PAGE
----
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Little ice age holds big climate clues
Chemical signals from two of the largest volcanic eruptions in human history have allowed scientists to refine the chronology of an ice core taken from a Wyoming glacier. The refined chronology indicates an abrupt end to the little ice age.
"Now that we have documented a quick climate change in the past, there is no reason not to believe it can occur in the future," said Paul Schuster, a hydrologist with the U.S. Geological Survey in Boulder, Colorado.
Previous climate data revealed that a centuries-long cold snap the little ice age ended in the mid-1800s. But scientists had not documented how quickly the cold spell ended.
Ice-core data gathered by Schuster and colleagues and reported in the Feb. 27 Journal of Geophysical Research shows that the little ice age ended over a span of 10 years, most likely in three to four years. "That is a major climatic shift in what we consider a quick period of time," said Schuster.
Data with an error of plus or minus 10 years is not generally expected from ice cores taken from mid-latitudes such as the Rocky Mountains in North America. Melt water associated with warmer temperatures tends to corrupt the ice layers.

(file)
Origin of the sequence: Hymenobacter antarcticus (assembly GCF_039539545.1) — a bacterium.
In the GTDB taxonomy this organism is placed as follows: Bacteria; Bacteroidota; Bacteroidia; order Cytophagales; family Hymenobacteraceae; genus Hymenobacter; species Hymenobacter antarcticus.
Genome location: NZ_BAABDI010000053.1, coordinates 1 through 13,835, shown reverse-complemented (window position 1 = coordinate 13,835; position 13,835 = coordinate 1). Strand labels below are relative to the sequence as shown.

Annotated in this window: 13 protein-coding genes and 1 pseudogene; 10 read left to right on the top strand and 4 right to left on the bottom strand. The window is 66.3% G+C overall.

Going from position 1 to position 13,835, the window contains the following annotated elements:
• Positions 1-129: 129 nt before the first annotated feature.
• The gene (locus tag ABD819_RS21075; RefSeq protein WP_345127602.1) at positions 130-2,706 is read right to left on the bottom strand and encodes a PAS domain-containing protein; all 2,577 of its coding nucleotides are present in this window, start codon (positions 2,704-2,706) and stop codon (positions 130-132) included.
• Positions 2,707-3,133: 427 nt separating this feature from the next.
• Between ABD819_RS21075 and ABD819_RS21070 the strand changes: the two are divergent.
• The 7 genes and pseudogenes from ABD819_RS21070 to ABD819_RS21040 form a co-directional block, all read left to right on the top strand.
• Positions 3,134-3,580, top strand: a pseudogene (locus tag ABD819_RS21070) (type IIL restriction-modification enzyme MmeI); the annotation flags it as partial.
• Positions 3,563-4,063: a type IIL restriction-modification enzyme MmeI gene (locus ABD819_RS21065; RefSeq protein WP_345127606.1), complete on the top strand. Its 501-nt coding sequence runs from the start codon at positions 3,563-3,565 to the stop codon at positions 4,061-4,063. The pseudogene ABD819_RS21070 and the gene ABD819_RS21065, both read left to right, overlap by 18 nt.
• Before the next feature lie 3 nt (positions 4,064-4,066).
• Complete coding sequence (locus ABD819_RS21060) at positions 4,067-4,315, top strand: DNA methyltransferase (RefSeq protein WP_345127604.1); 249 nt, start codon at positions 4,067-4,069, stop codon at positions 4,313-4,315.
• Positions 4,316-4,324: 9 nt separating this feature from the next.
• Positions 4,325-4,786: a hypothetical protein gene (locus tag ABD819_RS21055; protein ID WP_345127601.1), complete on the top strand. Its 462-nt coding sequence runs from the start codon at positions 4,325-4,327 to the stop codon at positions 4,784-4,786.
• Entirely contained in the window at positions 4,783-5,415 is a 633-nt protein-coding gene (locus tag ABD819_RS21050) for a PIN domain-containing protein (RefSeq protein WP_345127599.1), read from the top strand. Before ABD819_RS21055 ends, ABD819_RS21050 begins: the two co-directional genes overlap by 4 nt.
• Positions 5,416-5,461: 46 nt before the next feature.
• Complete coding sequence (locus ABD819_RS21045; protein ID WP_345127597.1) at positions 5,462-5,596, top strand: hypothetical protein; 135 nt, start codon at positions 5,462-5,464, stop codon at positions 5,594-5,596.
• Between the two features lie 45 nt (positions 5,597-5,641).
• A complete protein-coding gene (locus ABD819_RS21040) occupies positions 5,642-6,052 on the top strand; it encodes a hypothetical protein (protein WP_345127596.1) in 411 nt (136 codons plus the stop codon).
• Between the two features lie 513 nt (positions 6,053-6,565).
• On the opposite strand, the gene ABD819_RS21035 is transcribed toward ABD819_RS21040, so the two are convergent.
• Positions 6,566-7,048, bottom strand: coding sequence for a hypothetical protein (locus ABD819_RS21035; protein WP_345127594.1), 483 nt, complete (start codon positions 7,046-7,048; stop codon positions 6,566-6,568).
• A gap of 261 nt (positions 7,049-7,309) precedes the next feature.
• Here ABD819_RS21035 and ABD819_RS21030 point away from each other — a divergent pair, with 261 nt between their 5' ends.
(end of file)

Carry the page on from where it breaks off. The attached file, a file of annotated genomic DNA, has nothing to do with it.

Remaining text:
The scientific community criticized a paper published in 1996 on this ice core taken from Upper Fremont Glacier in the Wind River Range because it had an error bar of plus or minus 100 years.
"The data was sensible, but the error bar was huge," said Schuster. "In the scientific community, that doesn't wash well."
To refine the chronology, the researchers used a technique known as electrical conductivity measurement. The method employs two tiny electrodes to get a detailed reading of the acidity of the ice.
Volcanic eruptions emit gases and minerals into the air that make precipitation more acidic. As a result, the signatures of volcanic eruptions are recorded in ice cores.
The two largest volcanic eruptions in human history occurred in the Indonesian islands in 1815 at Tambora and 1883 at Krakatau. The researchers detected the signatures of these eruptions in the Wyoming ice core, giving them new data to refine their error bar to plus or minus ten years.
"With that kind of resolution you can say things," said Schuster.
The researchers hope this refinement will give mid-latitude ice cores credence in the scientific community and encourage missions to retrieve more mid-latitude cores.
"Because we are in a global warming, these glaciers are going away," he said. Recent studies suggest that glaciers in Glacier National Park in Montana and Canada will disappear within 50 years.
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